Authors: Gizachew Assefa Tessema, Mohammad Afzal Mahmood, Judith Streak Gomersall, Caroline O. Laurence

Abstract:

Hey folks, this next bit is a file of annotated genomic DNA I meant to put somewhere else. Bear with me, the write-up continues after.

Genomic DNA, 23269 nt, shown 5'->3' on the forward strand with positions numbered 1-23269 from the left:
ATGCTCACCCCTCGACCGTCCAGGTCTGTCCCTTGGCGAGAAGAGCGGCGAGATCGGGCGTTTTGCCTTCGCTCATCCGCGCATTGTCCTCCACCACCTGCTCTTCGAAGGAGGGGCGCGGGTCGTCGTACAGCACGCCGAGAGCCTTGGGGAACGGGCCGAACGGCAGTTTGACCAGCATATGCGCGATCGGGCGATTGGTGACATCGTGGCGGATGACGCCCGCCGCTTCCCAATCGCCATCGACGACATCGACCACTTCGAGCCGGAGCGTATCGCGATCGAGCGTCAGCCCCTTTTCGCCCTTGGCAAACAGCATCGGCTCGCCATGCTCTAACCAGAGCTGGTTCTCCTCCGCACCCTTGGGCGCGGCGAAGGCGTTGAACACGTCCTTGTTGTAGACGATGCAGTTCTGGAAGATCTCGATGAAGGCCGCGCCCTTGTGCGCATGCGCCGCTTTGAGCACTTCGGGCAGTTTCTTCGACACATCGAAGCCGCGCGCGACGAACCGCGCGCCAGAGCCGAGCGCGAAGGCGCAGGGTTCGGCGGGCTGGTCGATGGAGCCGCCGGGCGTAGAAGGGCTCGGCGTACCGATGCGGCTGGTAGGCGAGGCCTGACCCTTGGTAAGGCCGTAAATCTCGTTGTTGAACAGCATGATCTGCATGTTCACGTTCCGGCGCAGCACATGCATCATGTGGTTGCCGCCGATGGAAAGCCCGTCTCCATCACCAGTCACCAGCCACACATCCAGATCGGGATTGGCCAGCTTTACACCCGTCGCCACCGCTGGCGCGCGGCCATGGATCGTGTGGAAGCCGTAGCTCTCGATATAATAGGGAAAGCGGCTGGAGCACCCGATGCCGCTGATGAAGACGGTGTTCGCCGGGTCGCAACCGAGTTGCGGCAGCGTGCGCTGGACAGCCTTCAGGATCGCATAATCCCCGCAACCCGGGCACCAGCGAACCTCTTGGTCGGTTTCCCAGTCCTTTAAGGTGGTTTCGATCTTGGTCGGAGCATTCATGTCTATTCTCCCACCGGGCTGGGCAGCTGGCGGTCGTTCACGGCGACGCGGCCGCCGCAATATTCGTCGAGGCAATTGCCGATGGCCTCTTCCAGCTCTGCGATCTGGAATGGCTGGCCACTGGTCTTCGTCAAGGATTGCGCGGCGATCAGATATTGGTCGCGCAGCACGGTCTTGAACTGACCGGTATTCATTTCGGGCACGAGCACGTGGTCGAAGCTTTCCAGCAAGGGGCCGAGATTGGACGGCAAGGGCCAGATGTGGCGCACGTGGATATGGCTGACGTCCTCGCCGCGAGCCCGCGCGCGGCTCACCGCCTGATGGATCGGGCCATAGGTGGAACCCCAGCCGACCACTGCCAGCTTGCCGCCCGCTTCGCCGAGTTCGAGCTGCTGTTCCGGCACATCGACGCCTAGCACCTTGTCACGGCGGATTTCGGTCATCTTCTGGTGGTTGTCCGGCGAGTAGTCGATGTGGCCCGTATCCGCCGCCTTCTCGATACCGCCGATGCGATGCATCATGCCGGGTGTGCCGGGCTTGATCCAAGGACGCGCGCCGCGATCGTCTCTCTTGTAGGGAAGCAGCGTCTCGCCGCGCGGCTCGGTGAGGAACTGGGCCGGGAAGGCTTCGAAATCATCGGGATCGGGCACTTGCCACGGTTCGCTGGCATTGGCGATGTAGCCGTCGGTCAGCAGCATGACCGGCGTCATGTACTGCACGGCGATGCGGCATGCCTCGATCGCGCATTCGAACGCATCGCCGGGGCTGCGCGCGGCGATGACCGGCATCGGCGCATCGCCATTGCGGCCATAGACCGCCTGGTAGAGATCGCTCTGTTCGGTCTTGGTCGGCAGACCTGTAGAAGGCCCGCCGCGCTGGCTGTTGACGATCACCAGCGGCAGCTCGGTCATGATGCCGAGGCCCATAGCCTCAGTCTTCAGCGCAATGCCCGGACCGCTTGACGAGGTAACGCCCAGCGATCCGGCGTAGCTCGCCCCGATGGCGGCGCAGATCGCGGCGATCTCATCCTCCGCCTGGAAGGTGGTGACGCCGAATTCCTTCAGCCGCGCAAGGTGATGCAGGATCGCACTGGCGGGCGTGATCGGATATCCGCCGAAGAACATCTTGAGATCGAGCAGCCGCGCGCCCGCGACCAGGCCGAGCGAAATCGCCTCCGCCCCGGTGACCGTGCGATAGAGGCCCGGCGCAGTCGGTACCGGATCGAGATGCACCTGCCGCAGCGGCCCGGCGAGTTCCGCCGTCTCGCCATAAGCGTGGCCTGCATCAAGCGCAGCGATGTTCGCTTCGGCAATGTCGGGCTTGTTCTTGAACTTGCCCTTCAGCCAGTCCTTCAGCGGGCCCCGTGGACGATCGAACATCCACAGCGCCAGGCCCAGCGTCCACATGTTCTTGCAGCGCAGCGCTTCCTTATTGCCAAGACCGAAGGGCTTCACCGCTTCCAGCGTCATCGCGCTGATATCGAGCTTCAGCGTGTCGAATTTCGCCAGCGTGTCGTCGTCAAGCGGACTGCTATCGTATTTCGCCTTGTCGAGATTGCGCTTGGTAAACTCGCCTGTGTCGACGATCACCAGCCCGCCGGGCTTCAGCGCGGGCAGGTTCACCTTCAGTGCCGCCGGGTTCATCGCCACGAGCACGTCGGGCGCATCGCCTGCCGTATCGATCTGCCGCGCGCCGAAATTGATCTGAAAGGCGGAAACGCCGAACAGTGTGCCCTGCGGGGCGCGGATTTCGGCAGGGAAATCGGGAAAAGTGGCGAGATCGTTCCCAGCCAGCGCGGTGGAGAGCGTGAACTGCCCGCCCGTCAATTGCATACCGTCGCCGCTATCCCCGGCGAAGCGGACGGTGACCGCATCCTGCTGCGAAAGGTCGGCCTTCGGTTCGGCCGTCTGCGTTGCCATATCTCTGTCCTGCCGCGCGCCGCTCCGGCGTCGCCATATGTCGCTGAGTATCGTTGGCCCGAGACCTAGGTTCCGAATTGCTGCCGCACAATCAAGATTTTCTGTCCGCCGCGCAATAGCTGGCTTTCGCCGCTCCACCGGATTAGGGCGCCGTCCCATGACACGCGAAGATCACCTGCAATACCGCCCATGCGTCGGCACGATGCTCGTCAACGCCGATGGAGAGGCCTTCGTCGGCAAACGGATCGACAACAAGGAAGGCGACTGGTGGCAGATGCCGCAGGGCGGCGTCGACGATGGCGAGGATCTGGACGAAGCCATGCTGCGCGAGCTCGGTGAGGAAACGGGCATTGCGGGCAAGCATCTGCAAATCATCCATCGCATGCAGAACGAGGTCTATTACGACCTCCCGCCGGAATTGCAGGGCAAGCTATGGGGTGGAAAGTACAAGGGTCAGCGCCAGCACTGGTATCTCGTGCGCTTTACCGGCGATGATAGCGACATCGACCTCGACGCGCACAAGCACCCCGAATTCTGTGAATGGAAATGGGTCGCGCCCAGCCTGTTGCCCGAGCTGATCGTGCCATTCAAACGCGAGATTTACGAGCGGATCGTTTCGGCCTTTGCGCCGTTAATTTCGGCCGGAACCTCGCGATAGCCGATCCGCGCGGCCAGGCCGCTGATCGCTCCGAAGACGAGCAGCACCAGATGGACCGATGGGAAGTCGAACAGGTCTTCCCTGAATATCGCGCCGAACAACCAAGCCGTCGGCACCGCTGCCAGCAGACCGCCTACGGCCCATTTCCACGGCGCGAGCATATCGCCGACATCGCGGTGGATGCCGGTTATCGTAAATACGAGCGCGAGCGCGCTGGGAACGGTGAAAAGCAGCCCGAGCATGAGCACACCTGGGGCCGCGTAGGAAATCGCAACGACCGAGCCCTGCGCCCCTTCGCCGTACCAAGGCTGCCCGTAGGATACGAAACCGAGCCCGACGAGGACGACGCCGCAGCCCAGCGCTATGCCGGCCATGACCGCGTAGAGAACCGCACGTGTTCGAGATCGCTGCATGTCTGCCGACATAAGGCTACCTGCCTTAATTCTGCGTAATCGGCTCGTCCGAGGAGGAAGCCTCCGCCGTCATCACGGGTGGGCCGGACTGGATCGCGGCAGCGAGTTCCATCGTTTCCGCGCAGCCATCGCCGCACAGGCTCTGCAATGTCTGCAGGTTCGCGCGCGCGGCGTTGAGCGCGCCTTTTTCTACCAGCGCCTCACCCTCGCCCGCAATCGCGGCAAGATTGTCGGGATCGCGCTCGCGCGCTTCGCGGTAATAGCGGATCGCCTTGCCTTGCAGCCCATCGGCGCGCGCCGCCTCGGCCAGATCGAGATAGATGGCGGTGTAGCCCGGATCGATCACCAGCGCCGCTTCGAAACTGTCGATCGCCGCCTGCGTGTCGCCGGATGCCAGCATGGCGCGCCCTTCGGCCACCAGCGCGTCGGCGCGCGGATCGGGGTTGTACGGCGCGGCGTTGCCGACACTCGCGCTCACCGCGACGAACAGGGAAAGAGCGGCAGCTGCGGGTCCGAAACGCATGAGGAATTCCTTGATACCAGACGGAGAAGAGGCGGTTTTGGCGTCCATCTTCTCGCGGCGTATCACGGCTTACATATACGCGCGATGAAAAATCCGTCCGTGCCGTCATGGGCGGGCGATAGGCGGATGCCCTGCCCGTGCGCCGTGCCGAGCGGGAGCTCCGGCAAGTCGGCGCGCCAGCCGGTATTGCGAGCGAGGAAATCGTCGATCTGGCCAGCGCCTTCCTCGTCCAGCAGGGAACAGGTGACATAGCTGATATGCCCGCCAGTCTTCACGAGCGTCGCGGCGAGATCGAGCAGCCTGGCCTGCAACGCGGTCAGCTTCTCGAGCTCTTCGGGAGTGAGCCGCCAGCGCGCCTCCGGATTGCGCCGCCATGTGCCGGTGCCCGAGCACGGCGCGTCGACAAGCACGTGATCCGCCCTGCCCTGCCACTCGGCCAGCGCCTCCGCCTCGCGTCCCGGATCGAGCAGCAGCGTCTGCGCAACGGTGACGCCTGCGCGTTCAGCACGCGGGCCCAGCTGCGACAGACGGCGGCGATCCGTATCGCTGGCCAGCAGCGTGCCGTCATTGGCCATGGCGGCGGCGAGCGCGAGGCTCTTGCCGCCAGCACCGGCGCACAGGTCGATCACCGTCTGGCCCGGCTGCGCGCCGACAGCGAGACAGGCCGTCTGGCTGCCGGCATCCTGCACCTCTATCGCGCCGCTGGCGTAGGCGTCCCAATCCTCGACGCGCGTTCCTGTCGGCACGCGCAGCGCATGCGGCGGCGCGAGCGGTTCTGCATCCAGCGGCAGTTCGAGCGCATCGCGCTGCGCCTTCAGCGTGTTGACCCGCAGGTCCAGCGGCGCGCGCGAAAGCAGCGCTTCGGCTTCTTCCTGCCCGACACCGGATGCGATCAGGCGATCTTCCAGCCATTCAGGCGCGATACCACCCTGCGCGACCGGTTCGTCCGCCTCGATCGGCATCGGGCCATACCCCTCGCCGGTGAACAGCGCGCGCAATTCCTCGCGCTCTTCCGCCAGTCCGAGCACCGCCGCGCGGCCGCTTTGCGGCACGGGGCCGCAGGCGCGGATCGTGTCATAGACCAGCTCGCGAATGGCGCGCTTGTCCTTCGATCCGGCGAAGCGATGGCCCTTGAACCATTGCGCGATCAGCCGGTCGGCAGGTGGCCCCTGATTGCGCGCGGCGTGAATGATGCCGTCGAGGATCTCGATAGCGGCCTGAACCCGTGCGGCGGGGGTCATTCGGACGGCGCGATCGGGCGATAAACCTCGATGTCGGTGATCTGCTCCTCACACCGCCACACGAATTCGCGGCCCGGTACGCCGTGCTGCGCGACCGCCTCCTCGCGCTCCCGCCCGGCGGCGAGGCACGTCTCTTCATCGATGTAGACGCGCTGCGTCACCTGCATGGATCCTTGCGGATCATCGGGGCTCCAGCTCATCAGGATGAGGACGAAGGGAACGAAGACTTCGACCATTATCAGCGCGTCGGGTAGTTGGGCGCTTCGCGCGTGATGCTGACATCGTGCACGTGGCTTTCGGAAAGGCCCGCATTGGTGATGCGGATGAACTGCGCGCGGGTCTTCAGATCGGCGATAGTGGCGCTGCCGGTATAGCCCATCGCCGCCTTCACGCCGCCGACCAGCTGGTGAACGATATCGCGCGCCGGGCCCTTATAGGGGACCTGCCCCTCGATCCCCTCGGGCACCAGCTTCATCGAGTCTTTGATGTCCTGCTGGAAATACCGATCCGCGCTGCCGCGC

Introduction: Improving access to quality family planning services is the key to improving health of women and children. However, there is currently little evidence on the quality and scope of family planning services provided by private facilities, and this compares to the services provided in public facilities in Ethiopia. This is important, particularly in determining whether the government should further expand the roles of the private sector in the delivery of family planning facility. Methods: This study used the 2014 Ethiopian Services Provision Assessment Plus (ESPA+) survey dataset for comparing the structural aspects of quality of care in family planning services. The present analysis used a weighted sample of 1093 primary health care facilities (955 public and 138 private). This study employed logistic regression analysis to compare key structural variables between public and private facilities. While taking the structural variables as an outcome for comparison, the facility type (public vs private) were used as the key exposure of interest. Results: When comparing availability of basic amenities (infrastructure), public facilities were less likely to have functional cell phones (AOR=0.12; 95% CI: 0.07-0.21), and water supply (AOR=0.29; 95% CI: 0.15-0.58) than private facilities. However, public facilities were more likely to have staff available 24 hours in the facility (AOR=0.12; 95% CI: 0.07-0.21), providers having family planning related training in the past 24 months (AOR=4.4; 95% CI: 2.51, 7.64) and possessing guidelines/protocols (AOR= 3.1 95% CI: 1.87, 5.24) than private facilities. Moreover, comparing the availability of equipment, public facilities had higher odds of having pelvic model for IUD demonstration (AOR=2.60; 95% CI: 1.35, 5.01) and penile model for condom demonstration (AOR=2.51; 95% CI: 1.32, 4.78) than private facilities. Conclusion: The present study suggests that Ethiopian government needs to provide emphasis towards the private sector in terms of providing family planning guidelines and training on family planning services for their staff. It is also worthwhile for the public health facilities to allocate funding for improving the availability of basic amenities. Implications for policy and/ or practice: This study calls policy makers to design appropriate strategies in providing opportunities for training a health care providers working in private health facility.